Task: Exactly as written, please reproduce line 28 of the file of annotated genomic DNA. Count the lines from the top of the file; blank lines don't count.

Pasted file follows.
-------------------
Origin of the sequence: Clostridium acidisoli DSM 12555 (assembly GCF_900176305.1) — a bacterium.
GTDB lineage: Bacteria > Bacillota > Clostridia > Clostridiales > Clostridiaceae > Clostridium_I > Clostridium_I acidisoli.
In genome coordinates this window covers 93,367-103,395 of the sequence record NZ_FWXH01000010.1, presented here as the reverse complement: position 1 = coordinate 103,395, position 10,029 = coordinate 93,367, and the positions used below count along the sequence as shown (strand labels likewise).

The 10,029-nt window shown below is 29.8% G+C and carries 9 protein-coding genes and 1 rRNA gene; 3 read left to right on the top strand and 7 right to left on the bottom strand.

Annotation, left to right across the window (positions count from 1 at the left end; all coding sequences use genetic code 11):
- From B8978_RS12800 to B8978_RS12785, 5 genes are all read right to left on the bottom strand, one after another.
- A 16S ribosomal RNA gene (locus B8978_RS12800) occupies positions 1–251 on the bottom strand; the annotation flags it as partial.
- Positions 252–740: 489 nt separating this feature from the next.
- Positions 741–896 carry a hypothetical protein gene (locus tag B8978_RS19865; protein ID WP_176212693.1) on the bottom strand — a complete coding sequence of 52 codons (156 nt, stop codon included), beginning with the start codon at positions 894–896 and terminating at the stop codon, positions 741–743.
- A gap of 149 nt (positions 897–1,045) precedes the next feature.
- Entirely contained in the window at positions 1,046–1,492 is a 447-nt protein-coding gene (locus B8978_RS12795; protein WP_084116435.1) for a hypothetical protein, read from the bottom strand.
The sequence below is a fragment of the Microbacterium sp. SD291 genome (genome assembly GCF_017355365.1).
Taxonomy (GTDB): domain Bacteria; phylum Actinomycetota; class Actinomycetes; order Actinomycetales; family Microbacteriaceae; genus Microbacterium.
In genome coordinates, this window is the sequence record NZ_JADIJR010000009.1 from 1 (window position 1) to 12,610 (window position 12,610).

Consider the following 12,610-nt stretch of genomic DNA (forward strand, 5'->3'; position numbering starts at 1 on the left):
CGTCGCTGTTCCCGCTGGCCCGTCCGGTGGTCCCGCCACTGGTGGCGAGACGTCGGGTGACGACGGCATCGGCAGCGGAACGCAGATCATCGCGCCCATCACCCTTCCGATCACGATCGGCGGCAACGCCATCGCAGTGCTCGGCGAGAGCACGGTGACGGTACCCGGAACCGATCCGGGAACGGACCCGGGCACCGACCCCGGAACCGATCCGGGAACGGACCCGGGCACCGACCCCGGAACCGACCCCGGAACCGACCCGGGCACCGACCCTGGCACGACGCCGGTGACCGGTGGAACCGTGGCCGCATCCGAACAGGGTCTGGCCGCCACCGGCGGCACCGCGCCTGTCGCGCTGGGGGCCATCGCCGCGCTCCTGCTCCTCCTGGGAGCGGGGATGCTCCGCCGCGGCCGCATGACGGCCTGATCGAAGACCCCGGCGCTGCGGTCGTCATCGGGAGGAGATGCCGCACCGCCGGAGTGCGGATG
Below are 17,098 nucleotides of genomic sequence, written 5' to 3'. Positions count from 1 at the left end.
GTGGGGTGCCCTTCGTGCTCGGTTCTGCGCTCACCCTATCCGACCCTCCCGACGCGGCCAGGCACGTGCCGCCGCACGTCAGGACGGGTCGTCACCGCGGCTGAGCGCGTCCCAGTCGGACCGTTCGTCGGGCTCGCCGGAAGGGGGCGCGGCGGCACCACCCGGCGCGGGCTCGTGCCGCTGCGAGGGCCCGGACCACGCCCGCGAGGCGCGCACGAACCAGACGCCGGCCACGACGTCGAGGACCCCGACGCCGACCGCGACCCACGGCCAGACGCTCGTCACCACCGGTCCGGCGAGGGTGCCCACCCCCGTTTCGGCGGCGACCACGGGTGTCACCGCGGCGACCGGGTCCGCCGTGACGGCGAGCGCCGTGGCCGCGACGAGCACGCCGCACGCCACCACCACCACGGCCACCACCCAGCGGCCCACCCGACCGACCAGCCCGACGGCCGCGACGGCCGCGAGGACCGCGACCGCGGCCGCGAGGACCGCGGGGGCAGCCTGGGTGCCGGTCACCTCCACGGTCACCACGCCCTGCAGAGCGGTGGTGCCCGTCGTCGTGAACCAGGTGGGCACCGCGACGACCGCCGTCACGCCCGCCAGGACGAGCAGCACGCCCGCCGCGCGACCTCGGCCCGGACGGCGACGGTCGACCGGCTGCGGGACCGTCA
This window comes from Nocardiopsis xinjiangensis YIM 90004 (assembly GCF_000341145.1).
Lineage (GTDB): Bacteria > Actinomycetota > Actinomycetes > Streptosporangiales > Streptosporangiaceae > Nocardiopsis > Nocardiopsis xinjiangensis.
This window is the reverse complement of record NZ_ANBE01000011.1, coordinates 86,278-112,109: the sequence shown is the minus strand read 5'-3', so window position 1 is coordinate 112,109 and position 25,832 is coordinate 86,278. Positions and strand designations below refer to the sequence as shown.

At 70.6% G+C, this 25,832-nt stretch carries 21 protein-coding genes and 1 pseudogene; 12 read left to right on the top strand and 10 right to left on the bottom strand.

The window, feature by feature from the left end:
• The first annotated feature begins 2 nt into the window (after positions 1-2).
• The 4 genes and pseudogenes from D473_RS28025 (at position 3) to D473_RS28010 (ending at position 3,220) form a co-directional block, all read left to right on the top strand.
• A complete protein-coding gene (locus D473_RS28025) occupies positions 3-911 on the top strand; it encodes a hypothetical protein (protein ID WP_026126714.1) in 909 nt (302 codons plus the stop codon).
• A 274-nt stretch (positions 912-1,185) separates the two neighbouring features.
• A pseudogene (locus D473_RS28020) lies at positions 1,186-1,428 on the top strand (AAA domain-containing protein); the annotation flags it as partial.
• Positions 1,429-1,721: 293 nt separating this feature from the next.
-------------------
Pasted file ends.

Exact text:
• A pseudogene (locus D473_RS28020) lies at positions 1,186-1,428 on the top strand (AAA domain-containing protein); the annotation flags it as partial.